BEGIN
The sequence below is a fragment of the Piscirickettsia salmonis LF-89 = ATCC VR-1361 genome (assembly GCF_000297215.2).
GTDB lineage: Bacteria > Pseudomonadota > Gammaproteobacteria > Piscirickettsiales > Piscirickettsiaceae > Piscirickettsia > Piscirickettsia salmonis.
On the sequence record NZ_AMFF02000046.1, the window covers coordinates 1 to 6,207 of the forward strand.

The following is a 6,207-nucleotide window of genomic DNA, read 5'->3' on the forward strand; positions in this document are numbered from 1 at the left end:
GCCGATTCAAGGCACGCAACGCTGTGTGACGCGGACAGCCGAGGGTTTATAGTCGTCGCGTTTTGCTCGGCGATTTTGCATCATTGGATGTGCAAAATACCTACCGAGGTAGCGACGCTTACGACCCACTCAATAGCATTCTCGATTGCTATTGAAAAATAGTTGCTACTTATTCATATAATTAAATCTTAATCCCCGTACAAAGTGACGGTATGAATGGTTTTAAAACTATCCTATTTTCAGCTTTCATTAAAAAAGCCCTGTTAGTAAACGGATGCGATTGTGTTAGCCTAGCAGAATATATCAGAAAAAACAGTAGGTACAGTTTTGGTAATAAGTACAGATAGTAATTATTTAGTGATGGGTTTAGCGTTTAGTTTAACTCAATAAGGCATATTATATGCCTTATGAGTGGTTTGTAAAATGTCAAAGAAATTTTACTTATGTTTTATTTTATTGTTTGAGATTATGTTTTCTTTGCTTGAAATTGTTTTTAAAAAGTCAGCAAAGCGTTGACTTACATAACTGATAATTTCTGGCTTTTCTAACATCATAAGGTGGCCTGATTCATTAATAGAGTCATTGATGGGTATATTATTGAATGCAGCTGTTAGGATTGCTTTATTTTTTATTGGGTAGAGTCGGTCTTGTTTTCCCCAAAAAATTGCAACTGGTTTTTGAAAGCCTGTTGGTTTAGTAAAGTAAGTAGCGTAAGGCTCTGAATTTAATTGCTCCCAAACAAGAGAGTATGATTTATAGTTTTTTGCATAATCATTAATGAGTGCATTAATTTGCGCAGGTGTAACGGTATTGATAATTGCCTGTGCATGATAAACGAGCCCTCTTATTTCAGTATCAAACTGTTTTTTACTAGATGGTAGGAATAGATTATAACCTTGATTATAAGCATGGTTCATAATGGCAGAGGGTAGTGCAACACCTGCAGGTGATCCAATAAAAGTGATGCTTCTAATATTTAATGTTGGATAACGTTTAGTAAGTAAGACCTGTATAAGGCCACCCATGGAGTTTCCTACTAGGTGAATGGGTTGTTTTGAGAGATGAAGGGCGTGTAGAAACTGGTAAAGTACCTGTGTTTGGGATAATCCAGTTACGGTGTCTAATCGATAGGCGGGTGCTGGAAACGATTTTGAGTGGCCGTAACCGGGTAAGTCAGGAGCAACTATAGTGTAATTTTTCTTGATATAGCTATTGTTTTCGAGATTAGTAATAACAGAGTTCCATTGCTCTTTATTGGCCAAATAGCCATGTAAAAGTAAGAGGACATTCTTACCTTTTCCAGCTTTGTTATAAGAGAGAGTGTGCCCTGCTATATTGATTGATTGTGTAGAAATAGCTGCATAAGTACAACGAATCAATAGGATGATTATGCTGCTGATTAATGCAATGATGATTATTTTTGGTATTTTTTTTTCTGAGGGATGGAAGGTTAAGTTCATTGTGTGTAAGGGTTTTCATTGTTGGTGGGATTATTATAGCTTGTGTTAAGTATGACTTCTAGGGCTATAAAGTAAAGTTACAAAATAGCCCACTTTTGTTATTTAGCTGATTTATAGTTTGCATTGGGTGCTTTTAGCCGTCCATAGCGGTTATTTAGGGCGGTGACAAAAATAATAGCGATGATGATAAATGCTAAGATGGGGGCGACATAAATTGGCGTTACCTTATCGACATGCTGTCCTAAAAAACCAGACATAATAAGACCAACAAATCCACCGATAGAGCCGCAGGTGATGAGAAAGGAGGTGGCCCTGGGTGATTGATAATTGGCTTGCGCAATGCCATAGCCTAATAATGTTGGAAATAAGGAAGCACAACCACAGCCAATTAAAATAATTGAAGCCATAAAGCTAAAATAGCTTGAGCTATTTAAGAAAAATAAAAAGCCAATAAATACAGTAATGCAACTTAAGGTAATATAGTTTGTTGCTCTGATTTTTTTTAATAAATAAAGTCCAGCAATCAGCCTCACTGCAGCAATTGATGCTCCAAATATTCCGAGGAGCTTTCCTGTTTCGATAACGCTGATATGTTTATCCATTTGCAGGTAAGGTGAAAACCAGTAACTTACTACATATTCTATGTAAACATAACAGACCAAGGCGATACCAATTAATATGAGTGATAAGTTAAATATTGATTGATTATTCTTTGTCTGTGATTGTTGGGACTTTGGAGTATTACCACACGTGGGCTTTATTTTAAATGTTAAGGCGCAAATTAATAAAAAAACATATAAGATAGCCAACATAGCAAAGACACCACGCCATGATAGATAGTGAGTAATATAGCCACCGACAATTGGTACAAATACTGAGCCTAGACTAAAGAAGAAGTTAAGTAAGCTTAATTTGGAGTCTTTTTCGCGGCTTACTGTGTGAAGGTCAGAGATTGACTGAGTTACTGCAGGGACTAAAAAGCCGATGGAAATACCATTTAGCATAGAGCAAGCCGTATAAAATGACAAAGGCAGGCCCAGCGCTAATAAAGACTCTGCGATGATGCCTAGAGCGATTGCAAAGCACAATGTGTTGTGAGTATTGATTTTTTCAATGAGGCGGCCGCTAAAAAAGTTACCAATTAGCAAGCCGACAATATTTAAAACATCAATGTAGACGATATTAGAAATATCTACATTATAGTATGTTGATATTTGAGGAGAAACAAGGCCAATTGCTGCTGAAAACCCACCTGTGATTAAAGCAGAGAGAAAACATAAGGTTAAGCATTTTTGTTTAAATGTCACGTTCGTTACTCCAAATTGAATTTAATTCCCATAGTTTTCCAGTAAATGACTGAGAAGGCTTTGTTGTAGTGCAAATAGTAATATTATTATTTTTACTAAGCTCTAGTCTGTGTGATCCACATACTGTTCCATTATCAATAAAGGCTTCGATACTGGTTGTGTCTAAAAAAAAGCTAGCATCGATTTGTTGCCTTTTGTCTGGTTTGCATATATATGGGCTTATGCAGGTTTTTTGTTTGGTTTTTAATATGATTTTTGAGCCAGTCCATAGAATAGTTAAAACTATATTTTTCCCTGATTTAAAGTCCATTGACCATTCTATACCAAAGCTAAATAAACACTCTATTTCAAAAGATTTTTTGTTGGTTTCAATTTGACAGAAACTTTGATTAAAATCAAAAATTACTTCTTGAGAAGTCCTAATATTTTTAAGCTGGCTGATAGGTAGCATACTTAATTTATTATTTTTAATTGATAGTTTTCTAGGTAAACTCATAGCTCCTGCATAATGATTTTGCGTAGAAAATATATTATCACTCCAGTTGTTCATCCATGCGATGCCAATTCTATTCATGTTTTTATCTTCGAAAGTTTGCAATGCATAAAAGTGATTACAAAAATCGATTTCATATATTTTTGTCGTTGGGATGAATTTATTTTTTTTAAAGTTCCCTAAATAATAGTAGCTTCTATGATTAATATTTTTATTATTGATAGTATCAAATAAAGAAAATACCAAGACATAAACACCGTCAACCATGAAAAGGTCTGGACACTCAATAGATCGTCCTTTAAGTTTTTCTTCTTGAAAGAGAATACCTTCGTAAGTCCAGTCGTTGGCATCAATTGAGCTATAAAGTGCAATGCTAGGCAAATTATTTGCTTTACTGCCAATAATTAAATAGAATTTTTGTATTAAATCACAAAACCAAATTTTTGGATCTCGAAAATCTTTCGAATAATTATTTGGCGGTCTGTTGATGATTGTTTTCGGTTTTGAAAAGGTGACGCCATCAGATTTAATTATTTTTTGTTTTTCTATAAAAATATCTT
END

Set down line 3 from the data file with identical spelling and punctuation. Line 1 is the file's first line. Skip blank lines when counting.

On the sequence record NZ_AMFF02000046.1, the window covers coordinates 1 to 6,207 of the forward strand.